Bees are responsible for pollinating two-thirds of our food crops and contribute to $117 Billion dollars to the economy. The continuing decline of the bees can only have negative effects. Using pesticides to increase yields may actually lead to the decline of yields if this insect dies off. Without their pollinating efforts what can we turn to next? But if we stop using pesticides, what will happen to our yield then? With an increasing population, an increasing demand for food, and a declining bee population, how are we going to sustain ourselves?

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This blog post was an assignment for  Societal Issues: Pesticides, Alternatives and the Environment (PLNTPTH 4597). The views expressed are those of the author and do not necessarily reflect the views of the class, Department of Plant Pathology or the instructor.

Should Grass-Fed Beef MOOOOOOOve onto your plate?

Photo: Scott Bauer, USDA ARS

Photo: Scott Bauer, USDA ARS

by Daisy Christophel, Communication major

Walking into the grocery store we have two general choices, organic or not. With beef, we have options: grass-fed, grain-fed, (regular) grass-finished, or corn finished. Grass finished means the steer is fed on grain for the first half of his life then his final year before slaughter is finished on grass, corn finished means the opposite.

It’s important to understand what grass-fed beef entails since it can be confused with “organic” or “free-range” labeling. By USDA standards, grass-fed beef means that for the entirety of the animals life it must always be fed grass, forage, and “cereal grains in the vegetative state.”  Checks are done on farms to ensure this process.

Grass-fed beef can still be given hormones, and antibiotics. There is also controversy over the USDA label because grass-fed beef can be imported and it’s a blurry line to decide at what point grains stop being in the vegetative state. Explain this a bit further

What are the good things about grass-fed compared to grain? In short, it’s better for the environment, us, and the cow. It’s better for the cow because it’s more natural., When cows are fed grain it causes a more acidic environment in their stomachs, making them more disease susceptible, which in turn can lead to diseases. It’s also better for us because it contains more vitamins and fatty acids like Omega 3s and CLA .It also contains fewer  calories than the same portion of grain fed meat.

Sound like a win-win? Not altogether, in multiple blind taste tests grass-fed fell short. It’s also not reasonable to completely shift to grass-fed as a society, it take land we don’t have and twice the amount of time for a finished product for our growing population. There’s the facts, the choice is yours!

More info can be found here:
http://www.americangrassfed.org/
http://www.csuchico.edu/grassfedbeef/

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This blog post was an assignment for  Societal Issues: Pesticides, Alternatives and the Environment (PLNTPTH 4597). The views expressed are those of the author and do not necessarily reflect the views of the class, Department of Plant Pathology or the instructor.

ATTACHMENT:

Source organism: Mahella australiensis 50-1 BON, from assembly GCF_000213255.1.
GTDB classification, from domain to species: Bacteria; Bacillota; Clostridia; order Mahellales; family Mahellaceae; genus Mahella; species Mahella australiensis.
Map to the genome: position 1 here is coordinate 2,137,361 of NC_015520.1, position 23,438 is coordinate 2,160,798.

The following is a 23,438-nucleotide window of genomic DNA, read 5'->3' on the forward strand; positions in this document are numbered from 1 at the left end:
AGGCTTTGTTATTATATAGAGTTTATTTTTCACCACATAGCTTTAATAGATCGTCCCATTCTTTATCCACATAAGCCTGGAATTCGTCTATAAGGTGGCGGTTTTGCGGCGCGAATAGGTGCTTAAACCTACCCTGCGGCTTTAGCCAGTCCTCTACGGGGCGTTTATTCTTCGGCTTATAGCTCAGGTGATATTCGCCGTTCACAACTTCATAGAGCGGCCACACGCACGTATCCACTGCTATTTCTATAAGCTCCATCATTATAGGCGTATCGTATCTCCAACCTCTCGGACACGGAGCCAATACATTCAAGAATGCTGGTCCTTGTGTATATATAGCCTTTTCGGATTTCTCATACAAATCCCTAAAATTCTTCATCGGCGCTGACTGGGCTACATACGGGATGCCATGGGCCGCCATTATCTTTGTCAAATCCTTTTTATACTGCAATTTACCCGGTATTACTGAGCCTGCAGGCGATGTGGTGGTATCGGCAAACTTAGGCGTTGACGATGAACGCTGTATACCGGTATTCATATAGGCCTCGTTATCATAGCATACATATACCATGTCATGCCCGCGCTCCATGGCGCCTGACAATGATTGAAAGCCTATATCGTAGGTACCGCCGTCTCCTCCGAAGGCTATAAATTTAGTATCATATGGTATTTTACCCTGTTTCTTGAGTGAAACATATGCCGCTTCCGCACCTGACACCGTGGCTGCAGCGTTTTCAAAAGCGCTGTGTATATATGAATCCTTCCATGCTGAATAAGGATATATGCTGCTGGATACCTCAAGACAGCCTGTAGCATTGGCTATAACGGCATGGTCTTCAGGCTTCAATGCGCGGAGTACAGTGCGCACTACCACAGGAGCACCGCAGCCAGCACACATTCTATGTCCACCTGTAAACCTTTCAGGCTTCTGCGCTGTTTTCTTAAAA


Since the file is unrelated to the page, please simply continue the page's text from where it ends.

Craft breweries have taken off. Can local hops production take off too?

Hop Plant. Photo: OSU South Centers

Hop plants – Photo: OSU South Centers

by Katie Speicher, Sustainable Plant Systems major

Hops are an ingredient used in beer production that gives beer a bitter flavor and hoppy aroma. Think about the taste of an Indian Pale Ale, also known as an IPA.

Production of hops mainly takes place in Washington, Oregon, and Idaho. Production was forced out west due to problems with the diseases powdery mildew and downy mildew. However, several universities are conducting research, looking to bring production of this specialty crop back to the Northeast. These universities include The Ohio State University and the University of Vermont.

Due to the growth in the number of craft breweries coupled with the trend of buying local, hops could be a potentially profitable crop. In Ohio, it is estimated that breweries spend $4 million importing hops from the Northwest. To bring this crop back to Ohio, Ohio State is conducting research to develop specific production protocols and pest management strategies for Ohio.

For More Info:

To keep up to date on what is happening with the hops research check out:
Ohio Hops on Facebook

Read more:  Good sources for more information; nice summary
South Center Horticulture
University of Vermont
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This blog post was an assignment for  Societal Issues: Pesticides, Alternatives and the Environment (PLNTPTH 4597). The views expressed are those of the author and do not necessarily reflect the views of the class, Department of Plant Pathology or the instructor.

 

Will They Survive?

bmsb_blogby Jennifer Fullenkamp, Sustainable Plant Systems major

I recently moved and noticed that there were a lot of brown marmorated stink bugs. I thought that it was just something with the house until I talked with some family members and friends. They too have noticed a rise in these stink bugs.

These bugs are a nasty pest with a strong, foul odor. Right when you think you disposed of the unpleasant critters, another is found right after the other. Unfortunately there is no good way to rid yourself of them. My mother and I have been finding them left and right, in every nook and cranny. A piece of advice: try to find where they are entering the house and block their entrance.

These little pests were first discovered in the U.S. in 2001. Since then, they have become an agronomical and house pest without many predators to control them or any insecticide to kill them.

Because they are not being picky eaters, the stink bug can cause a lot of damage on several varieties of plants (many fruit crops, common landscape plants and crops such as soybean and corn). The bugs eat the fruit and the leaves on plants, leaving behind perforated and destroyed crops and ornamental plants that cannot be used or sold.

I am fearful that marmorated stink bugs are going to be a pest that will take over and destroy a lot of food crops and ornamental plants that I work with every day. I dread what the world’s and my future might look like in the horticultural and floricultural industry in the next decade.